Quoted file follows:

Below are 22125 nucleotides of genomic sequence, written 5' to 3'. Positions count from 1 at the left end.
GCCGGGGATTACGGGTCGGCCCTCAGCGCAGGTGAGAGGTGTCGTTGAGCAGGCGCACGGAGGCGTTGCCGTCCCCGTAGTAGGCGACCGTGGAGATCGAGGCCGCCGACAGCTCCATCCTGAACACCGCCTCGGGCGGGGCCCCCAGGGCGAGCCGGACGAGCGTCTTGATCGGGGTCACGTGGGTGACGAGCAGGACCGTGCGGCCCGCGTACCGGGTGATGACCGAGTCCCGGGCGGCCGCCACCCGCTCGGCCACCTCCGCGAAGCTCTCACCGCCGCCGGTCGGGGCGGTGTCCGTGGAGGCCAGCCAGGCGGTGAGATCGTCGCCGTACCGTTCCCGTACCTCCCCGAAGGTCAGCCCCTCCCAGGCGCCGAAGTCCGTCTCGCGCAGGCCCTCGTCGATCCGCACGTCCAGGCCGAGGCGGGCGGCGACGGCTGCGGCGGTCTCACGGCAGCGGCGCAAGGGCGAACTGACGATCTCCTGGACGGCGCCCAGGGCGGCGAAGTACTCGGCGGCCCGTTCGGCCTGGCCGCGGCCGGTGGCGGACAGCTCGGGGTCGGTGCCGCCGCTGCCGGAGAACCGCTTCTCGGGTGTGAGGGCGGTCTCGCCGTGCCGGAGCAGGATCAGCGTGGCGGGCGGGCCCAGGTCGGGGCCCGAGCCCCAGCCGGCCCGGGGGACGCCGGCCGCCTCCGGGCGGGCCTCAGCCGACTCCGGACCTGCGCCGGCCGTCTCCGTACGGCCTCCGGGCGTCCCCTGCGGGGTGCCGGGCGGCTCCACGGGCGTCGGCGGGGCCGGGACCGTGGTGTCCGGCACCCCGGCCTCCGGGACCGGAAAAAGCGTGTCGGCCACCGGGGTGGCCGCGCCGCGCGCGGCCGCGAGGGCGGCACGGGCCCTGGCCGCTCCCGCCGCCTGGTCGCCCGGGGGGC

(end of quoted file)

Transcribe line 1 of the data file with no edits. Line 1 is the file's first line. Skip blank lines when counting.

Below are 22125 nucleotides of genomic sequence, written 5' to 3'. Positions count from 1 at the left end.